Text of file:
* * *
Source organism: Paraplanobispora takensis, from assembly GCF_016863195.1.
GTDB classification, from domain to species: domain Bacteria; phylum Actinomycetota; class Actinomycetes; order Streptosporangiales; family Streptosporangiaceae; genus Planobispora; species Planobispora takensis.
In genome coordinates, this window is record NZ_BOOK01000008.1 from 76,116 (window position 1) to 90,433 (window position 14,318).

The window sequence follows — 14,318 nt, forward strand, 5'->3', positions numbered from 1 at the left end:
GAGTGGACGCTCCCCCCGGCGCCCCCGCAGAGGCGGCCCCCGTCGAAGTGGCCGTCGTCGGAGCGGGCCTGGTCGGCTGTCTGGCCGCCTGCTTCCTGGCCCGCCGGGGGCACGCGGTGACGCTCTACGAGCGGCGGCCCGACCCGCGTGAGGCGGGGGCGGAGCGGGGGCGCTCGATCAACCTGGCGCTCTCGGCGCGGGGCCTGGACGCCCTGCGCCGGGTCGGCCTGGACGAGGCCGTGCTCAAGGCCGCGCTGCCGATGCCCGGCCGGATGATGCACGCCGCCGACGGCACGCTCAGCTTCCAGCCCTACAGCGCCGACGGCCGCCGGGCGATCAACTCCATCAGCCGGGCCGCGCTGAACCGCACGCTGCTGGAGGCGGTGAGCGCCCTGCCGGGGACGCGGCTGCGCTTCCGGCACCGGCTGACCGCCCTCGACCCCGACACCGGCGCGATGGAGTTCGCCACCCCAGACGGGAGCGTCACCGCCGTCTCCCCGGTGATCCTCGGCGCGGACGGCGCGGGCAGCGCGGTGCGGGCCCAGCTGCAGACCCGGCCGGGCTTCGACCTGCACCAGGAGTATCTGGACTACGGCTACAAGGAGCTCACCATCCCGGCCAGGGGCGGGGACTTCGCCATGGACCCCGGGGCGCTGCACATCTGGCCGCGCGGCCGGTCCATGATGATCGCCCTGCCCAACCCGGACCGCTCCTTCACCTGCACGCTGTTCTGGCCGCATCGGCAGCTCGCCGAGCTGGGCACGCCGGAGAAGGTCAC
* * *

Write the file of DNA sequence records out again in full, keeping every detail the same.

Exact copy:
Source organism: Paraplanobispora takensis, from assembly GCF_016863195.1.
GTDB classification, from domain to species: domain Bacteria; phylum Actinomycetota; class Actinomycetes; order Streptosporangiales; family Streptosporangiaceae; genus Planobispora; species Planobispora takensis.
In genome coordinates, this window is record NZ_BOOK01000008.1 from 76,116 (window position 1) to 90,433 (window position 14,318).

The window sequence follows — 14,318 nt, forward strand, 5'->3', positions numbered from 1 at the left end:
GAGTGGACGCTCCCCCCGGCGCCCCCGCAGAGGCGGCCCCCGTCGAAGTGGCCGTCGTCGGAGCGGGCCTGGTCGGCTGTCTGGCCGCCTGCTTCCTGGCCCGCCGGGGGCACGCGGTGACGCTCTACGAGCGGCGGCCCGACCCGCGTGAGGCGGGGGCGGAGCGGGGGCGCTCGATCAACCTGGCGCTCTCGGCGCGGGGCCTGGACGCCCTGCGCCGGGTCGGCCTGGACGAGGCCGTGCTCAAGGCCGCGCTGCCGATGCCCGGCCGGATGATGCACGCCGCCGACGGCACGCTCAGCTTCCAGCCCTACAGCGCCGACGGCCGCCGGGCGATCAACTCCATCAGCCGGGCCGCGCTGAACCGCACGCTGCTGGAGGCGGTGAGCGCCCTGCCGGGGACGCGGCTGCGCTTCCGGCACCGGCTGACCGCCCTCGACCCCGACACCGGCGCGATGGAGTTCGCCACCCCAGACGGGAGCGTCACCGCCGTCTCCCCGGTGATCCTCGGCGCGGACGGCGCGGGCAGCGCGGTGCGGGCCCAGCTGCAGACCCGGCCGGGCTTCGACCTGCACCAGGAGTATCTGGACTACGGCTACAAGGAGCTCACCATCCCGGCCAGGGGCGGGGACTTCGCCATGGACCCCGGGGCGCTGCACATCTGGCCGCGCGGCCGGTCCATGATGATCGCCCTGCCCAACCCGGACCGCTCCTTCACCTGCACGCTGTTCTGGCCGCATCGGCAGCTCGCCGAGCTGGGCACGCCGGAGAAGGTCAC